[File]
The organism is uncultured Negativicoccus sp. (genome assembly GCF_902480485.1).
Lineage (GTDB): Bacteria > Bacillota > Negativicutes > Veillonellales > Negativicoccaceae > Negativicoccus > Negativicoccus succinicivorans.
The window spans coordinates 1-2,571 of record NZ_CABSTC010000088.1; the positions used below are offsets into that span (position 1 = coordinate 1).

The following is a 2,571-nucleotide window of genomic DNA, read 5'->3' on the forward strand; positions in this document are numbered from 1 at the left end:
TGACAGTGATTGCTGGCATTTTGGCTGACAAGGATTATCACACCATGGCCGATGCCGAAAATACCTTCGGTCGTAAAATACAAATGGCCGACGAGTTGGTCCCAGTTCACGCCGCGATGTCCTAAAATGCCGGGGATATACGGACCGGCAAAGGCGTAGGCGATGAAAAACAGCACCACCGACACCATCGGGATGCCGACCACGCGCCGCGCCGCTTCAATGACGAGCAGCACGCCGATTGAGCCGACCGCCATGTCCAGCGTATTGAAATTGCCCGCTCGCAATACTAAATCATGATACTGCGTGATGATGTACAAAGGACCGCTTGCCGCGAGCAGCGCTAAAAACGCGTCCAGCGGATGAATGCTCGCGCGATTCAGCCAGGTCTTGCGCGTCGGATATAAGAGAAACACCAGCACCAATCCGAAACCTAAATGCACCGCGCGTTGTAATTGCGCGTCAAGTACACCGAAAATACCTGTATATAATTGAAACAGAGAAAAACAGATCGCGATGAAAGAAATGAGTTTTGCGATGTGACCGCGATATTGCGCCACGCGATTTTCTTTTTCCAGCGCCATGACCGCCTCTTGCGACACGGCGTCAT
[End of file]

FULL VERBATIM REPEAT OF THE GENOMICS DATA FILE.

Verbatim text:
The organism is uncultured Negativicoccus sp. (genome assembly GCF_902480485.1).
Lineage (GTDB): Bacteria > Bacillota > Negativicutes > Veillonellales > Negativicoccaceae > Negativicoccus > Negativicoccus succinicivorans.
The window spans coordinates 1-2,571 of record NZ_CABSTC010000088.1; the positions used below are offsets into that span (position 1 = coordinate 1).

The following is a 2,571-nucleotide window of genomic DNA, read 5'->3' on the forward strand; positions in this document are numbered from 1 at the left end:
TGACAGTGATTGCTGGCATTTTGGCTGACAAGGATTATCACACCATGGCCGATGCCGAAAATACCTTCGGTCGTAAAATACAAATGGCCGACGAGTTGGTCCCAGTTCACGCCGCGATGTCCTAAAATGCCGGGGATATACGGACCGGCAAAGGCGTAGGCGATGAAAAACAGCACCACCGACACCATCGGGATGCCGACCACGCGCCGCGCCGCTTCAATGACGAGCAGCACGCCGATTGAGCCGACCGCCATGTCCAGCGTATTGAAATTGCCCGCTCGCAATACTAAATCATGATACTGCGTGATGATGTACAAAGGACCGCTTGCCGCGAGCAGCGCTAAAAACGCGTCCAGCGGATGAATGCTCGCGCGATTCAGCCAGGTCTTGCGCGTCGGATATAAGAGAAACACCAGCACCAATCCGAAACCTAAATGCACCGCGCGTTGTAATTGCGCGTCAAGTACACCGAAAATACCTGTATATAATTGAAACAGAGAAAAACAGATCGCGATGAAAGAAATGAGTTTTGCGATGTGACCGCGATATTGCGCCACGCGATTTTCTTTTTCCAGCGCCATGACCGCCTCTTGCGACACGGCGTCAT